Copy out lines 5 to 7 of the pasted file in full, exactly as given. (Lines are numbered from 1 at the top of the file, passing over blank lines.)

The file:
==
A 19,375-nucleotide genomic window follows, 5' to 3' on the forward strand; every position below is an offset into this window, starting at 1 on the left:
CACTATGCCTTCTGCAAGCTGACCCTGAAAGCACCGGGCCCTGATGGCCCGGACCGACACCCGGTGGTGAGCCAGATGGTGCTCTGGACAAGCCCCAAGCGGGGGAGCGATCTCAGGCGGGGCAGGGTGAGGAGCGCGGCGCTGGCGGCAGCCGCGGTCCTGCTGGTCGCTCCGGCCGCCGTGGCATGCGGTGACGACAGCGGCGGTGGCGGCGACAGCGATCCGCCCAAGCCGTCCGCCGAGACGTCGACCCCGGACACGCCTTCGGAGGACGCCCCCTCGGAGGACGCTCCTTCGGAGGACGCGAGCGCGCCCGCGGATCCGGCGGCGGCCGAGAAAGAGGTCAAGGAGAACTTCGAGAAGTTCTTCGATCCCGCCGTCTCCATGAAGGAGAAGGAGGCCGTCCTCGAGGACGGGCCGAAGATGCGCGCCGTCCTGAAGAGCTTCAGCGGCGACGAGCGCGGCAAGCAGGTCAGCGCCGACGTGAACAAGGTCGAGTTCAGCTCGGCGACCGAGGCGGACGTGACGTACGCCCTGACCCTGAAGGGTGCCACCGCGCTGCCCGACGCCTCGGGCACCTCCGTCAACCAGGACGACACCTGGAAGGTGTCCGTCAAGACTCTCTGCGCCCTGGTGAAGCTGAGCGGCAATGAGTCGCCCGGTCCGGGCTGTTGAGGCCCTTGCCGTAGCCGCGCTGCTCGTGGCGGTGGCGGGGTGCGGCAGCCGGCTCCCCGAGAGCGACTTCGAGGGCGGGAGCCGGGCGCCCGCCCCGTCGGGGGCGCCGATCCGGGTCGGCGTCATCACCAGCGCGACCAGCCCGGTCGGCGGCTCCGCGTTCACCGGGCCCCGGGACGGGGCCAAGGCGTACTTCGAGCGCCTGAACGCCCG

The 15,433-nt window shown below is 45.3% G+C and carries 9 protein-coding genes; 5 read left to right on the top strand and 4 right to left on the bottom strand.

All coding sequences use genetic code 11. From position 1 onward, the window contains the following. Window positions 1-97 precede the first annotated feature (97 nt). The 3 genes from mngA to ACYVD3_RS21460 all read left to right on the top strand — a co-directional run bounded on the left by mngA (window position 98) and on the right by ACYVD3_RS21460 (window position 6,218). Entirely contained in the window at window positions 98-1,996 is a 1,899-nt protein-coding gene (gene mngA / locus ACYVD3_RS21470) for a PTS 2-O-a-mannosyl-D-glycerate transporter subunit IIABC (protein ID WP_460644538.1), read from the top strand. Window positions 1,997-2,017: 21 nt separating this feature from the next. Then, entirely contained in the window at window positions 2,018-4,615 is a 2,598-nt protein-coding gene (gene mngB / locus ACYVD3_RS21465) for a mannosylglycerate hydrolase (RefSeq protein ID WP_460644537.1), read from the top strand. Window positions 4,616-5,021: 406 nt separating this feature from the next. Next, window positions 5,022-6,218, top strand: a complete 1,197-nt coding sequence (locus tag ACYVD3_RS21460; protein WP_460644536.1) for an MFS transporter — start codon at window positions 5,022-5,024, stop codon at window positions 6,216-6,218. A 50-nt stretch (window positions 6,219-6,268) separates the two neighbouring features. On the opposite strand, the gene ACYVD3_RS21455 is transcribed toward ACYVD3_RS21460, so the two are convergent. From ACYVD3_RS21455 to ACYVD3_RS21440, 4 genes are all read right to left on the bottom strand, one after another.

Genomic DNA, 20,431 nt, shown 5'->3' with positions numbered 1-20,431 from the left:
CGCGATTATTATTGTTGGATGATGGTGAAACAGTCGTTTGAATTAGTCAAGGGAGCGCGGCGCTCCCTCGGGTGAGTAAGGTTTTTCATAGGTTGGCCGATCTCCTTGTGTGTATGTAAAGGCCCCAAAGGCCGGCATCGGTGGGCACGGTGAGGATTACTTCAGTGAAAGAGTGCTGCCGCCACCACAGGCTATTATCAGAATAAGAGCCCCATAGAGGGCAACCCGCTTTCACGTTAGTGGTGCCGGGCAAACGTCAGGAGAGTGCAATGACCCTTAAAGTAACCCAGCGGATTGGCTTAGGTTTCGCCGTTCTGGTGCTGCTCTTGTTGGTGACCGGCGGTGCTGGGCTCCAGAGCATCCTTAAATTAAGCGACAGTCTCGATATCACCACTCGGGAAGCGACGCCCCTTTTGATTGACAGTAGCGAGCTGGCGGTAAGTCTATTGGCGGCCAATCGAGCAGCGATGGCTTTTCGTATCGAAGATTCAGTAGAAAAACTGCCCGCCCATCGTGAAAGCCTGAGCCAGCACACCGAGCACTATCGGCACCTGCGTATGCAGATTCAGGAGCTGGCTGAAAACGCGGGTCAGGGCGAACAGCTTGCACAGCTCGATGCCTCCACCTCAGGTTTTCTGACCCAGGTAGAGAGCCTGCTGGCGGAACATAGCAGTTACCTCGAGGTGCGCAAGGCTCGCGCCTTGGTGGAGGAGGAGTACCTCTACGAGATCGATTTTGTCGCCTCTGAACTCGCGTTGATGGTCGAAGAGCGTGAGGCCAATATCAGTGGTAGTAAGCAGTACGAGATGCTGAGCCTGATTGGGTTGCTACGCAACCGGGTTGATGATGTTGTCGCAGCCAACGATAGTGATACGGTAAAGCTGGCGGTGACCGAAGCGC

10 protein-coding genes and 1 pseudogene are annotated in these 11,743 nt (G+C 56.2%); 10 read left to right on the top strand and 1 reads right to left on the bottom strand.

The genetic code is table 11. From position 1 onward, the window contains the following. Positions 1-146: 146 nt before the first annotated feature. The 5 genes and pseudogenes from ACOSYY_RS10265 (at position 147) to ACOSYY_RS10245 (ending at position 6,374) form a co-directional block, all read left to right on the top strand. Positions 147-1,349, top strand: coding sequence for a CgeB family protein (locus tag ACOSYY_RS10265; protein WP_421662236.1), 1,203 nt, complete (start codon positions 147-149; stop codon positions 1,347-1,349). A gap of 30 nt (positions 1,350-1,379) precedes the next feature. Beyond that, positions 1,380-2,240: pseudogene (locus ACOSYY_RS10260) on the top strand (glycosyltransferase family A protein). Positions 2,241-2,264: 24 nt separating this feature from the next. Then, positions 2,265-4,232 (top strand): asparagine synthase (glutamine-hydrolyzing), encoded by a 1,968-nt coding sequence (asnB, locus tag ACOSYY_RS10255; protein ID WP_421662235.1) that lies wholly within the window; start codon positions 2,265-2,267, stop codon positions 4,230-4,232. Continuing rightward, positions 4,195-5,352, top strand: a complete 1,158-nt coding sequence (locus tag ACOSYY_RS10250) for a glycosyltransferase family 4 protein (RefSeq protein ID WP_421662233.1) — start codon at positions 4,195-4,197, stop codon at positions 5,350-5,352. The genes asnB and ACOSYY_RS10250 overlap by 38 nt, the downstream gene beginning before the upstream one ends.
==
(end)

Genomic DNA, 20,431 nt, shown 5'->3' with positions numbered 1-20,431 from the left:
CGCGATTATTATTGTTGGATGATGGTGAAACAGTCGTTTGAATTAGTCAAGGGAGCGCGGCGCTCCCTCGGGTGAGTAAGGTTTTTCATAGGTTGGCCGATCTCCTTGTGTGTATGTAAAGGCCCCAAAGGCCGGCATCGGTGGGCACGGTGAGGATTACTTCAGTGAAAGAGTGCTGCCGCCACCACAGGCTATTATCAGAATAAGAGCCCCATAGAGGGCAACCCGCTTTCACGTTAGTGGTGCCGGGCAAACGTCAGGAGAGTGCAATGACCCTTAAAGTAACCCAGCGGATTGGCTTAGGTTTCGCCGTTCTGGTGCTGCTCTTGTTGGTGACCGGCGGTGCTGGGCTCCAGAGCATCCTTAAATTAAGCGACAGTCTCGATATCACCACTCGGGAAGCGACGCCCCTTTTGATTGACAGTAGCGAGCTGGCGGTAAGTCTATTGGCGGCCAATCGAGCAGCGATGGCTTTTCGTATCGAAGATTCAGTAGAAAAACTGCCCGCCCATCGTGAAAGCCTGAGCCAGCACACCGAGCACTATCGGCACCTGCGTATGCAGATTCAGGAGCTGGCTGAAAACGCGGGTCAGGGCGAACAGCTTGCACAGCTCGATGCCTCCACCTCAGGTTTTCTGACCCAGGTAGAGAGCCTGCTGGCGGAACATAGCAGTTACCTCGAGGTGCGCAAGGCTCGCGCCTTGGTGGAGGAGGAGTACCTCTACGAGATCGATTTTGTCGCCTCTGAACTCGCGTTGATGGTCGAAGAGCGTGAGGCCAATATCAGTGGTAGTAAGCAGTACGAGATGCTGAGCCTGATTGGGTTGCTACGCAACCGGGTTGATGATGTTGTCGCAGCCAACGATAGTGATACGGTAAAGCTGGCGGTGACCGAAGCGC

10 protein-coding genes and 1 pseudogene are annotated in these 11,743 nt (G+C 56.2%); 10 read left to right on the top strand and 1 reads right to left on the bottom strand.